A stiffener 26 may be mounted on the shank 14 to provide additional support for the dancer, as shown in FIG. 4. The stiffener 26 may be generally paddle-shaped and glued to the shank 14 in a cavity formed in the underside of the shank 14, so that the exposed surface of the stiffener 26 is flush with the underside of the shank 14. In such case, the cavity 19 is larger in size at its forward end than stiffener 26. The stiffener 26 may be formed from a stiffer grade of the same material which forms the integral toe box 12 and shank 14, an is preferably formed from an ionomer resin, EVA, polyurethane, co-polyester elastomer or polycarbonate. The stiffener 26 is preferably encapsulated inside the shank 14 by overmolding to prevent delamination of the stiffener from the shank. Where the stiffener 26 is encapsulated, it is typically first injection molded, then inserted into a shank mold, and the shank and toe box unit is formed around the stiffener.
An outer covering 28, as shown in FIGS. 5 and 6, is made from a fabric such as silk, rayon, satin or canvas material and encloses the shank 14 and toe box 12. In one preferred embodiment, outer covering 28 includes liner materials and/or an outer shell material which is capable of wicking moisture away from the dancer's foot to the exterior of outer covering 28. The outer covering 28 fits snugly over the shank 14 and toe box 12. An elasticized throat 30 holds the slipper to the dancer's foot. Elasticized throat 30 may be a single loop of elastic material or may be an elastic drawstring. If an elastic drawstring such as shown in FIG. 5 is selected, the free ends of the drawstring are preferably located at or near the rear end of the slipper, instead of near the front as in the traditional slipper design, to reduce the painful digging of laces into the foot when the laces are tucked into the slipper as required by aesthetics and custom.
Outer covering 28 has sewn into it a panel 32 made from a durable non-slip material, preferably canvas, which covers the platform 16 and curved radius 18 of the toe box 12. Panel 32 obviates the problems of a bare plastic toe platform found in the prior art molded plastic slippers which can induce slips and falls. Panel 32 also eliminates the need to darn the tips of the slippers as is done with traditional satin-covered slipper designs. The stitching and excess fabric joining panel 32 to outer covering 28 on the upper portion of the slipper 10 fits into groove 15 to eliminate an undesirable ridge in the outer appearance of the finished slipper. Similarly, the stitching and excess fabric joining panel 32 to outer covering 28 on the lower portions of slipper 10 fits into cavity 19 surrounding stiffener 26 to provide a smooth lower surface for attaching an outer sole 36. To insure a snug fit, the outer covering 28 preferably has at least one elasticized panel 34 to hold the outer covering 28 onto the dancer's foot, the toe box 12 and shank 14. Preferably the elasticized panel 34 is located along at least one side of the slipper 10; most preferably there are two such panels 34.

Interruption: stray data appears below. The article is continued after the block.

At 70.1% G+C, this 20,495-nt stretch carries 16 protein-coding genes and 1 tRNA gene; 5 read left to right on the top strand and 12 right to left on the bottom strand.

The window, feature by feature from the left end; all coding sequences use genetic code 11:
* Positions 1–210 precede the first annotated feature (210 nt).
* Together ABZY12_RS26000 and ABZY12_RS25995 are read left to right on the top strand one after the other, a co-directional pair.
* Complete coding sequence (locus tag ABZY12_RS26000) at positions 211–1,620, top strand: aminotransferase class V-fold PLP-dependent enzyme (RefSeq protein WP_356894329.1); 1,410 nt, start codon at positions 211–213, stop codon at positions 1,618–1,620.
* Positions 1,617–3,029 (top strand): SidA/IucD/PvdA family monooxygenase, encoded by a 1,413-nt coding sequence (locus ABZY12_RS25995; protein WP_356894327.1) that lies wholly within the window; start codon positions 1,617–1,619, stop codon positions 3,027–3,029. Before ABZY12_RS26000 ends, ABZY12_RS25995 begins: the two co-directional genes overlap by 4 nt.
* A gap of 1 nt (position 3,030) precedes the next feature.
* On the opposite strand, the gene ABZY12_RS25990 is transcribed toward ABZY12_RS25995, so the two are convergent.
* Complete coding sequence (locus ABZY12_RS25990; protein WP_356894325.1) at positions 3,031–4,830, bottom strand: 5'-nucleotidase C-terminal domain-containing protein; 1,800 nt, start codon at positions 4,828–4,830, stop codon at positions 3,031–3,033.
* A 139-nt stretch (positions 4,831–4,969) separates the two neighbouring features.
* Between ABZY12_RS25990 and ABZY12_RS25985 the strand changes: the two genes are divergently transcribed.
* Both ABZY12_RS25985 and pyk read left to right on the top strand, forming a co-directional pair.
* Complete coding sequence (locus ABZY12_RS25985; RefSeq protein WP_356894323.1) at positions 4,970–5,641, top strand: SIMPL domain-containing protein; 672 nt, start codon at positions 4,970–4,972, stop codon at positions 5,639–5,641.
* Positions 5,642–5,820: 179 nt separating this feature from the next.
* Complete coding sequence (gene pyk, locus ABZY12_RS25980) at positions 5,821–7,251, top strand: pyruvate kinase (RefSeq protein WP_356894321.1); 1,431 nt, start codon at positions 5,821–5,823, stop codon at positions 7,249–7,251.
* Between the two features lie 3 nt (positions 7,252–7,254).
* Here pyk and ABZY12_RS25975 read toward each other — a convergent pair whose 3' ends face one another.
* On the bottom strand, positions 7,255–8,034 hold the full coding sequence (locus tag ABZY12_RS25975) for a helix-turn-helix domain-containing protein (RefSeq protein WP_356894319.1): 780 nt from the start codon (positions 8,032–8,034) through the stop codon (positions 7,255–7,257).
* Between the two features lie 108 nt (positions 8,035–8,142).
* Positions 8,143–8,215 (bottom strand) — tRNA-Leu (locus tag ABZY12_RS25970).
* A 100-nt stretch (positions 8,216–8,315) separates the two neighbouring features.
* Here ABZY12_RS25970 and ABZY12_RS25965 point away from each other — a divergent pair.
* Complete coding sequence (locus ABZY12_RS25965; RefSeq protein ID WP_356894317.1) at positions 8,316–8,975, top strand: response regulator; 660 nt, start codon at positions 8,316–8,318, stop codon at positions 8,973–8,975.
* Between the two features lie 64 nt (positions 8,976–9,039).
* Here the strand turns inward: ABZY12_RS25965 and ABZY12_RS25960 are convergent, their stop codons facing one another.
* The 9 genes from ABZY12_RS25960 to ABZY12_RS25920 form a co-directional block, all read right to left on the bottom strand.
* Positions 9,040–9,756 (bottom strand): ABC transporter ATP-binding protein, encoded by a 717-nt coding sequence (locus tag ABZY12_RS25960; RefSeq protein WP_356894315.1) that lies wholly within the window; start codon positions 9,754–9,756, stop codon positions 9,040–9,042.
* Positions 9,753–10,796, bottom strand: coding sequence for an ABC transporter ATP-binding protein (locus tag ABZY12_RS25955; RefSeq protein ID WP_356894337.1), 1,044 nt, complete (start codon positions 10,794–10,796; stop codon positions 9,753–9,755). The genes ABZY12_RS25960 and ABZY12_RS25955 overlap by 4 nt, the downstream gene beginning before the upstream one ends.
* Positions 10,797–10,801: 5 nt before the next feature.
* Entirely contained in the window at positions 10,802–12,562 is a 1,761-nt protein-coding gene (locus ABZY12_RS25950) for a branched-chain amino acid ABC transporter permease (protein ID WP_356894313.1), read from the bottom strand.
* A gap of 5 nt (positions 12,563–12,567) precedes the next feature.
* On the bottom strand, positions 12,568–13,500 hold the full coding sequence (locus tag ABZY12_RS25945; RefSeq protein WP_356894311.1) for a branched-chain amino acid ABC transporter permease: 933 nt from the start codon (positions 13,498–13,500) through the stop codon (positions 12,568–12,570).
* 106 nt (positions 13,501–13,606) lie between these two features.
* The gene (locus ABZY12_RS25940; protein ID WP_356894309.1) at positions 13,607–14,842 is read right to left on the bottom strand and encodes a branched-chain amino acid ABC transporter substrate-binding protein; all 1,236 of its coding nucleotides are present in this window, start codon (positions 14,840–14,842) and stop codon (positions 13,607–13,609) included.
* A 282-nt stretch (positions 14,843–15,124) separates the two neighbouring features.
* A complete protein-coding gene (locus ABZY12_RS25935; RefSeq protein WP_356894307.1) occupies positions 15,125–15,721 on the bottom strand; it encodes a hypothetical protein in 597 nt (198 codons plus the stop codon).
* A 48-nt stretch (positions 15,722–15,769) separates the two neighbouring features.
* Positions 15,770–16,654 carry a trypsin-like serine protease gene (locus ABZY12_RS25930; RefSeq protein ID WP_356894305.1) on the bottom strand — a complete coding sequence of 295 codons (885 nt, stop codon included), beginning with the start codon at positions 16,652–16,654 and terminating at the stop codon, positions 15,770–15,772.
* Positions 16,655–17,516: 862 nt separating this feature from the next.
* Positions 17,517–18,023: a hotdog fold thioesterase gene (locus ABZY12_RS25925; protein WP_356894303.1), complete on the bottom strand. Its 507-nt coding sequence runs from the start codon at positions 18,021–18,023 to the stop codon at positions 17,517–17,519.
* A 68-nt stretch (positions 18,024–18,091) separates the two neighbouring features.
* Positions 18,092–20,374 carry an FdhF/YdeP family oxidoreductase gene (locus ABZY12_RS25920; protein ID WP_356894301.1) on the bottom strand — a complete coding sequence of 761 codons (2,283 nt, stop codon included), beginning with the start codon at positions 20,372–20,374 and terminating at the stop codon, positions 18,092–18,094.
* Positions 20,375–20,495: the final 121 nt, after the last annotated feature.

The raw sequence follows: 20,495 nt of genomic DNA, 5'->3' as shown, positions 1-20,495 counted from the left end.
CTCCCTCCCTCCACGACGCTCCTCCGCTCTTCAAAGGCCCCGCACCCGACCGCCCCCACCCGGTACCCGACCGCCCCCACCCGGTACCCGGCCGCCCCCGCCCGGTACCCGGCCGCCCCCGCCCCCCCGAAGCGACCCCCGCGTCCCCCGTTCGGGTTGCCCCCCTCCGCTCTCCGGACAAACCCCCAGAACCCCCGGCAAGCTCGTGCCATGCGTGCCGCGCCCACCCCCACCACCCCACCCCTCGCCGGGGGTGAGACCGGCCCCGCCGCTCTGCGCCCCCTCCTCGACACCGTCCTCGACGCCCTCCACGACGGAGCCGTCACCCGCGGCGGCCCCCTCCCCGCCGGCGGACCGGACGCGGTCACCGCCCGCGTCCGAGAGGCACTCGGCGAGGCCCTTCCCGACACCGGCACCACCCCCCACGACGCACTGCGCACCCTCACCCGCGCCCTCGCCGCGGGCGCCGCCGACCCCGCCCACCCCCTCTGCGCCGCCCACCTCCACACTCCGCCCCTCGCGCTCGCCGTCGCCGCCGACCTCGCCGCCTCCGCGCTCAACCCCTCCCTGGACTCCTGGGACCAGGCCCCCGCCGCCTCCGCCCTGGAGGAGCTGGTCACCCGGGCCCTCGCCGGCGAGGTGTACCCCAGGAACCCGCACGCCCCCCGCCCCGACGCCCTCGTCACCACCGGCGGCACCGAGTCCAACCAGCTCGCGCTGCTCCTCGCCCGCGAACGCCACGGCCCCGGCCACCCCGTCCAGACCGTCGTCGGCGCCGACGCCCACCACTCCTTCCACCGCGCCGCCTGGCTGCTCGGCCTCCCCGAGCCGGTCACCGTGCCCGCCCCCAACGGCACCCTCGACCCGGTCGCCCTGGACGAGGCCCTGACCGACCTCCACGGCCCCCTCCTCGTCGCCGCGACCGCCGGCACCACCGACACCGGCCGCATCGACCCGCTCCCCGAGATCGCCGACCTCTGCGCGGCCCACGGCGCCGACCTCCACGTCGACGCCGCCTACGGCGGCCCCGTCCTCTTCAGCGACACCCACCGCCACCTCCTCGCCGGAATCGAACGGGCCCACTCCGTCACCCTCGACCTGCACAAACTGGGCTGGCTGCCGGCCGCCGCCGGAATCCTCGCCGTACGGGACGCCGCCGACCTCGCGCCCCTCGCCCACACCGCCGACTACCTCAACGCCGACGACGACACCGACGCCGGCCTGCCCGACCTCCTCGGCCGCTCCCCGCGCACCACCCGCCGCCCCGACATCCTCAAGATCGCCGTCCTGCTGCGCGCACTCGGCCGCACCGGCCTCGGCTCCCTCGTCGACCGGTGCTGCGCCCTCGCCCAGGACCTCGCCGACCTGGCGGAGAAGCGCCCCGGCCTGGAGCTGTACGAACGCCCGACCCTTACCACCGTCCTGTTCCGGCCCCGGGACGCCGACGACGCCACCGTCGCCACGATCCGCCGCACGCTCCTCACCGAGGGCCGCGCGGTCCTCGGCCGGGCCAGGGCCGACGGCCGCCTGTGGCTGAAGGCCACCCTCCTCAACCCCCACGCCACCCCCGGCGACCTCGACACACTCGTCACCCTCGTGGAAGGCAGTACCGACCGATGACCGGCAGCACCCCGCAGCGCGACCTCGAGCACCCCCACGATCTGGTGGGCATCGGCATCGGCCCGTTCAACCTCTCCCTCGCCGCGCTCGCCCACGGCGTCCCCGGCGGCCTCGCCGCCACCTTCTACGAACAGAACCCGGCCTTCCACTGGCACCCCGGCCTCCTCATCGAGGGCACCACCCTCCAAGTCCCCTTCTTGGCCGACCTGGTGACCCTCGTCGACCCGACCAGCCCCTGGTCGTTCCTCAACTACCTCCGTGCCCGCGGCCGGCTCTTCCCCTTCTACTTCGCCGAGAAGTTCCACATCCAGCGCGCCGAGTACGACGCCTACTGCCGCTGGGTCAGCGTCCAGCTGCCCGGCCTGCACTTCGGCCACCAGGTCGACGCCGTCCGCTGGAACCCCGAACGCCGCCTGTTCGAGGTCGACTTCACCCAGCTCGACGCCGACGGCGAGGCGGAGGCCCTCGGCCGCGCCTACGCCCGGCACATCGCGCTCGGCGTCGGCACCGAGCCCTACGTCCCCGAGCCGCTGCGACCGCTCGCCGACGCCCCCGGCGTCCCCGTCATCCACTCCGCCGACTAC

Outer sole 36 is formed from a flexible shock absorbing material, preferably an EVA foam, and is secured to the outer covering 28 adjacent to the underside of the shank 14 by gluing or sewing. The outer sole 36 provides an additional cushioning layer to increase comfort and reduce noise during a performance.
A method of manufacturing a ballet slipper in accordance with the foregoing description comprises the steps of molding an integral shank and toe box from a thermoplastic polymeric material, the toe box having a platform at one toe end and a curved radius connecting the platform with the shank; lining the interior of the upper portion of the toe box with a soft resilient material sized to extend backwardly from the edges of the toe box; and attaching layers of a shock absorbing material to the upper and/or lower surfaces of the shank, and/or the outer and inner surfaces of the curved radius and platform. Preferably, the molding of the toe box and shank is accomplished by injection molding. An additional step which may be performed to increase the rigidity of the shank is the step of mounting a stiffener on the shank, which may be encapsulated in the shank. The slipper is finished by the fitting of an outer covering having a panel formed from a durable non-slip material for covering the platform and curved radius over the toe box and shank; and securing an outer sole formed from a shock absorbing material to the outer covering adjacent to the underside of said shank.
The present invention provides a durable and comfortable ballet slipper designed to be adjusted by the dancer to conform to the dancer's feet, and provides a slipper which greatly reduces the noise caused by the various aerial ballet maneuvers called for by both traditional and modern choreography, and which provides an ease in rising up to and descending from pointe not available in prior art designs.
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|U.S. Classification||36/113, 36/8.3|
|Cooperative Classification||A43B5/12, A43B23/087|
|European Classification||A43B23/08T8P, A43B5/12|
|Dec 20, 1994||FPAY||Fee payment|
Year of fee payment: 4
|Dec 17, 1998||FPAY||Fee payment|
Year of fee payment: 8
|Jan 21, 2003||FPAY||Fee payment|
Year of fee payment: 12